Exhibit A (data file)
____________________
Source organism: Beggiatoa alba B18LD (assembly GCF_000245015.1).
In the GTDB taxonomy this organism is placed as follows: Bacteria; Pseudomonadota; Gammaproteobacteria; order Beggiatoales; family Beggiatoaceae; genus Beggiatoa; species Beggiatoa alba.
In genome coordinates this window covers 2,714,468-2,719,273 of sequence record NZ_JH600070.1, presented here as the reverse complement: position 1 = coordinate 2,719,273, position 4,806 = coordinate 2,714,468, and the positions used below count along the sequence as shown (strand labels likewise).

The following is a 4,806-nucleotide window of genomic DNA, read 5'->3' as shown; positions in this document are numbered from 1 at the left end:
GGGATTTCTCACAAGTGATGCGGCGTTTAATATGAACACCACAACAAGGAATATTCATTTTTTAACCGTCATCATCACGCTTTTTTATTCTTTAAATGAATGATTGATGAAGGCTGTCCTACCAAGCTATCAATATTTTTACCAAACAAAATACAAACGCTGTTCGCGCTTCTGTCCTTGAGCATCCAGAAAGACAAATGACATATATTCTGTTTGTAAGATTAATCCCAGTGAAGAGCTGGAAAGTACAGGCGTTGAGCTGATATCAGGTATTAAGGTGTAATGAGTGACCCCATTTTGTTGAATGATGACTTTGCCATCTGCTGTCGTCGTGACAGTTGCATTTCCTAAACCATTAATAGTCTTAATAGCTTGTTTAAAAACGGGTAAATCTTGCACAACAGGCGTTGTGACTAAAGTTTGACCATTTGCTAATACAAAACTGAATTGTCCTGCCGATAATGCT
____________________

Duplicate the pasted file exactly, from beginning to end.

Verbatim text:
Source organism: Beggiatoa alba B18LD (assembly GCF_000245015.1).
In the GTDB taxonomy this organism is placed as follows: Bacteria; Pseudomonadota; Gammaproteobacteria; order Beggiatoales; family Beggiatoaceae; genus Beggiatoa; species Beggiatoa alba.
In genome coordinates this window covers 2,714,468-2,719,273 of sequence record NZ_JH600070.1, presented here as the reverse complement: position 1 = coordinate 2,719,273, position 4,806 = coordinate 2,714,468, and the positions used below count along the sequence as shown (strand labels likewise).

The following is a 4,806-nucleotide window of genomic DNA, read 5'->3' as shown; positions in this document are numbered from 1 at the left end:
GGGATTTCTCACAAGTGATGCGGCGTTTAATATGAACACCACAACAAGGAATATTCATTTTTTAACCGTCATCATCACGCTTTTTTATTCTTTAAATGAATGATTGATGAAGGCTGTCCTACCAAGCTATCAATATTTTTACCAAACAAAATACAAACGCTGTTCGCGCTTCTGTCCTTGAGCATCCAGAAAGACAAATGACATATATTCTGTTTGTAAGATTAATCCCAGTGAAGAGCTGGAAAGTACAGGCGTTGAGCTGATATCAGGTATTAAGGTGTAATGAGTGACCCCATTTTGTTGAATGATGACTTTGCCATCTGCTGTCGTCGTGACAGTTGCATTTCCTAAACCATTAATAGTCTTAATAGCTTGTTTAAAAACGGGTAAATCTTGCACAACAGGCGTTGTGACTAAAGTTTGACCATTTGCTAATACAAAACTGAATTGTCCTGCCGATAATGCT